Commodity flash storage is not up to the task for performance-intensive workloads in the modern data center. But finally, customers have an alternative to alleviate these issues by offloading some functions from the server's central processing unit (CPU) to improve the utility of their servers, including better endurance performance, higher capacity, and cost savings. Faced with the reality that "scale-out" is not a long-term sustainable strategy, customers struggling to optimize their data centers realize that physical space is at a premium and every additional node triggers a cascade of costs and architecture challenges. As a result, we expect to see the adoption of easy-to-use computational storage grow significantly through 2023 to help customers "scale-in."

VMblog:  What are some of the data storage challenges organizations face in 2023?

Zhong:  Cost improvements without compromise are the current attitude of enterprise customers in 2023, and who can blame them? Rethinking choices that felt immutable only six months ago is necessary as the economy contracts and competition continues to heat up. As painful as it is, this also creates an opportunity for startups like ScaleFlux to move in. One of the most interesting new trends is a wave of cloud repatriation surges through the market as customers look to optimize their costs and performance of workloads like high-performance transactional databases.

VMblog:  Where are we with computational storage? What is the state of the industry?

Zhong:  Now that there are low-complexity, NVMe-compatible options available, computational storage adoption is accelerating into the mainstream. Once only a reality for sophisticated customers with exotic use cases, computational storage is now a real option for anybody trying to modernize and optimize their data center. Significant trends like edge computing are driving some of this growth. The first killer feature baked into the technology is transparent compression. Flipping traditional thinking on its head, hardware-based compression changes compression from a performance limiter into a performance accelerator. It adds multiples of better latency, endurance, and capacity to SSD's capabilities, creating better overall system performance and TCO improvements.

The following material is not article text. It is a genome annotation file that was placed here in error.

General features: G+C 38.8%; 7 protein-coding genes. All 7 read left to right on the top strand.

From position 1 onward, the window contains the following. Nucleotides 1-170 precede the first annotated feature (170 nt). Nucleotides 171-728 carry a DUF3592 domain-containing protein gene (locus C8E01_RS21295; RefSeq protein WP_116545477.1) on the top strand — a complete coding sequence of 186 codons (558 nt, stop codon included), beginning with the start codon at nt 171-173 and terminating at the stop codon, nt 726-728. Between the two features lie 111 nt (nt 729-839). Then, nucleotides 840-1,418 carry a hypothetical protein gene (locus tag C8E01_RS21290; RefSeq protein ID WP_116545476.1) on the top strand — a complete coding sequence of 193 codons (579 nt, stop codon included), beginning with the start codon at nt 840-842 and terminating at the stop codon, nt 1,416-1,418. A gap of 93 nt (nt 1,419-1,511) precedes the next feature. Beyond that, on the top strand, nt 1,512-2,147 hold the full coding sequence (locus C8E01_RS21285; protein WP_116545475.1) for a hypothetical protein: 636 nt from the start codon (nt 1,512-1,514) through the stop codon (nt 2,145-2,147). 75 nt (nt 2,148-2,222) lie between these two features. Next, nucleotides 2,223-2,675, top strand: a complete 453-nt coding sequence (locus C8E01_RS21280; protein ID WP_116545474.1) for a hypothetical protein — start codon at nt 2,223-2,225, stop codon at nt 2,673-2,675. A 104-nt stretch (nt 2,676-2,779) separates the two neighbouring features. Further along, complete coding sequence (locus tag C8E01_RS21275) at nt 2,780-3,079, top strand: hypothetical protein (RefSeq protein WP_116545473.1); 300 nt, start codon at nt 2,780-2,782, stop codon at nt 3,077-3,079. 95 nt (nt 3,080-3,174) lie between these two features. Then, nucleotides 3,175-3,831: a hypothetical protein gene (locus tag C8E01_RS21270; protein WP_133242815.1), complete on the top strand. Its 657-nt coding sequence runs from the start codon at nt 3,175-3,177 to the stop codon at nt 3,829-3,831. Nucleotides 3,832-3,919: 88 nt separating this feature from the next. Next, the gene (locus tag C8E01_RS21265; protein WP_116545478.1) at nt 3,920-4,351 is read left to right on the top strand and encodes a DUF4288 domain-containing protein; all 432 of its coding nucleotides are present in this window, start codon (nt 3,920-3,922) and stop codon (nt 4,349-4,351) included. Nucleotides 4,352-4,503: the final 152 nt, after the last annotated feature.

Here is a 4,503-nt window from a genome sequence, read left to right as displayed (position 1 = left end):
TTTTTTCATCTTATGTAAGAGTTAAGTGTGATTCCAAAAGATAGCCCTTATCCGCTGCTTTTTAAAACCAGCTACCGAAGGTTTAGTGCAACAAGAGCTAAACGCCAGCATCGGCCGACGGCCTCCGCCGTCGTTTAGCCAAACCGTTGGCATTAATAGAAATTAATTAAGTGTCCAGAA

VMblog:  Can you share some of the fundamental problems that mainstream enterprise customers use computational storage to solve and the benefits they achieve?

Zhong:  High-performance databases, edge workloads, and AI process more data faster than ever, but customers seeking to optimize the economics of their data centers run into the limits of scale-out architectures as costs, space, uptime, performance, and licensing all suffer. Customers want an easy way to address all these things without adding complexity, and looking at your SSDs is an excellent first step.

VMblog:  Where is this all going? What's next?

Zhong:  SSDs integrating computational storage capabilities will continue multiplying performance, endurance, and capacity. Still, there is a long roadmap of features coming to the industry as more storage processing gets pushed down into the drive for security, database enhancements, and reliability, especially as more ISVs get on board and add support to their products.

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Published Monday, June 05, 2023 7:32 AM by David Marshall